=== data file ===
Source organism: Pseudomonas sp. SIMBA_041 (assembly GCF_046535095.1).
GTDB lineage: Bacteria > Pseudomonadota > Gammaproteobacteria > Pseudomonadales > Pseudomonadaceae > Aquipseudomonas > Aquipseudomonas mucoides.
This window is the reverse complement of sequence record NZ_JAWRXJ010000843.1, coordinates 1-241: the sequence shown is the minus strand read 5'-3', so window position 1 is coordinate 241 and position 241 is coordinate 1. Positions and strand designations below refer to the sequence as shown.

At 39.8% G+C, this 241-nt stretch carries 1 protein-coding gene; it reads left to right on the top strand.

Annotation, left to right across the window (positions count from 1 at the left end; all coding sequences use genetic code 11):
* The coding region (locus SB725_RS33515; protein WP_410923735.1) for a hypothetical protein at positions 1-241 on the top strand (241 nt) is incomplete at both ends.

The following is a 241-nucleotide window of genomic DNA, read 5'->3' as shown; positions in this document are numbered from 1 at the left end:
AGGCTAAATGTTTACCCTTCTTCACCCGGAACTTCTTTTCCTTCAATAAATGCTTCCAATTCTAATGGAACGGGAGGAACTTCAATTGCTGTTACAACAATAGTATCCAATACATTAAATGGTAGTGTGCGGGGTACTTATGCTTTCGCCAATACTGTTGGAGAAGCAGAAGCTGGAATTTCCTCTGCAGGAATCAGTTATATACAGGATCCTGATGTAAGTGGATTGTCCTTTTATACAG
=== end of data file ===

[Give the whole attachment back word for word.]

Source organism: Pseudomonas sp. SIMBA_041 (assembly GCF_046535095.1).
GTDB lineage: Bacteria > Pseudomonadota > Gammaproteobacteria > Pseudomonadales > Pseudomonadaceae > Aquipseudomonas > Aquipseudomonas mucoides.
This window is the reverse complement of sequence record NZ_JAWRXJ010000843.1, coordinates 1-241: the sequence shown is the minus strand read 5'-3', so window position 1 is coordinate 241 and position 241 is coordinate 1. Positions and strand designations below refer to the sequence as shown.

At 39.8% G+C, this 241-nt stretch carries 1 protein-coding gene; it reads left to right on the top strand.

Annotation, left to right across the window (positions count from 1 at the left end; all coding sequences use genetic code 11):
* The coding region (locus SB725_RS33515; protein WP_410923735.1) for a hypothetical protein at positions 1-241 on the top strand (241 nt) is incomplete at both ends.

The following is a 241-nucleotide window of genomic DNA, read 5'->3' as shown; positions in this document are numbered from 1 at the left end:
AGGCTAAATGTTTACCCTTCTTCACCCGGAACTTCTTTTCCTTCAATAAATGCTTCCAATTCTAATGGAACGGGAGGAACTTCAATTGCTGTTACAACAATAGTATCCAATACATTAAATGGTAGTGTGCGGGGTACTTATGCTTTCGCCAATACTGTTGGAGAAGCAGAAGCTGGAATTTCCTCTGCAGGAATCAGTTATATACAGGATCCTGATGTAAGTGGATTGTCCTTTTATACAG